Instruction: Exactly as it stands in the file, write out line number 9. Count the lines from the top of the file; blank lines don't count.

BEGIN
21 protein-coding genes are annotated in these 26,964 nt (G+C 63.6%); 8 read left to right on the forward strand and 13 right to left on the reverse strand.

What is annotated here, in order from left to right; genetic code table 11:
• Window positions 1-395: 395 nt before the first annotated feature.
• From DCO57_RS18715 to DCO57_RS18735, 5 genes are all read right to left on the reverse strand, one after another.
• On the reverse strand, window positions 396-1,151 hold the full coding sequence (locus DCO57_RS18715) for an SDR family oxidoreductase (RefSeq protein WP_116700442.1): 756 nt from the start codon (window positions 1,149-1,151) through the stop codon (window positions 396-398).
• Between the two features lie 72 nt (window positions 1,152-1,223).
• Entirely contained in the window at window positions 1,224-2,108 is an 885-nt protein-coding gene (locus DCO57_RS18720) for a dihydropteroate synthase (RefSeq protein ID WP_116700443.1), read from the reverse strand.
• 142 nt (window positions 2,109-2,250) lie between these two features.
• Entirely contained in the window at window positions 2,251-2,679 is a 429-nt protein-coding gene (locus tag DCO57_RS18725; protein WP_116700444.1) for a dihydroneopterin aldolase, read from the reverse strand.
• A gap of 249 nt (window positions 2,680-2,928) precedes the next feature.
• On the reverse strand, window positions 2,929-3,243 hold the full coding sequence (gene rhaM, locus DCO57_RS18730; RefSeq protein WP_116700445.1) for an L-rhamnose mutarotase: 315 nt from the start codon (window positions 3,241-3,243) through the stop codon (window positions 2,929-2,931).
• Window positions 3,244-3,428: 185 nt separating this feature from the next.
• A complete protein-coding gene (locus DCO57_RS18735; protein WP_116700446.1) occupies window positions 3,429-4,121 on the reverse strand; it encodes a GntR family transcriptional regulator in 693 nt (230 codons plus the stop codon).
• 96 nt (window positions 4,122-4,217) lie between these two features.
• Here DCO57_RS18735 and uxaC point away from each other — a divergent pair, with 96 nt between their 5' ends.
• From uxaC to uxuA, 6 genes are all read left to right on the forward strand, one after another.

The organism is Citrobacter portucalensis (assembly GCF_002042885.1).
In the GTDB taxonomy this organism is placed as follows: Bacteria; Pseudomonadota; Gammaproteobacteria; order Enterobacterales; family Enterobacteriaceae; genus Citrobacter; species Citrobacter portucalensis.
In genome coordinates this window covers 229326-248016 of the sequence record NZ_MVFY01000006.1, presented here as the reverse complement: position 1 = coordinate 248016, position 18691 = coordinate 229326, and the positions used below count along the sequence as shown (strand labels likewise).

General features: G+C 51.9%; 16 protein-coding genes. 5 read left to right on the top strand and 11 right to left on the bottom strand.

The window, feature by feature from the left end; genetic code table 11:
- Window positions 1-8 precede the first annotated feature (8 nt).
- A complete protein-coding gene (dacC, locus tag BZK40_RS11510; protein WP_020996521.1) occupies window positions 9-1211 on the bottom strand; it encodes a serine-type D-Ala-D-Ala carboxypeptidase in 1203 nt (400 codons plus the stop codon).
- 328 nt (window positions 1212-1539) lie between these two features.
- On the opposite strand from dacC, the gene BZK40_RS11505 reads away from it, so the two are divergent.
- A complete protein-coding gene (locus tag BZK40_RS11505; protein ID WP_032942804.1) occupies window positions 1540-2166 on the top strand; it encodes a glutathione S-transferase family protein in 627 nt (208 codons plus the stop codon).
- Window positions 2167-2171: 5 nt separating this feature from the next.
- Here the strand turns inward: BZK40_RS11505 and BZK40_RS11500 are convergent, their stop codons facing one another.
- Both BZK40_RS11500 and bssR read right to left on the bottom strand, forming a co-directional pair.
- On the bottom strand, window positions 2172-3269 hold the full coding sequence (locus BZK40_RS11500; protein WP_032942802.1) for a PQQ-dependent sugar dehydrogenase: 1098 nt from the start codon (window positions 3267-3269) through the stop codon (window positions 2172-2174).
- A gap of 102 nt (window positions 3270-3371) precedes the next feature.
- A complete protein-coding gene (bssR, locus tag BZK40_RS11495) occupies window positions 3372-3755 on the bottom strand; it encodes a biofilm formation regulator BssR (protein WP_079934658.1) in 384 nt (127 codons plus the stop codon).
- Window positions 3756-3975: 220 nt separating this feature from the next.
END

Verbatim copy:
• Entirely contained in the window at window positions 2,251-2,679 is a 429-nt protein-coding gene (locus tag DCO57_RS18725; protein WP_116700444.1) for a dihydroneopterin aldolase, read from the reverse strand.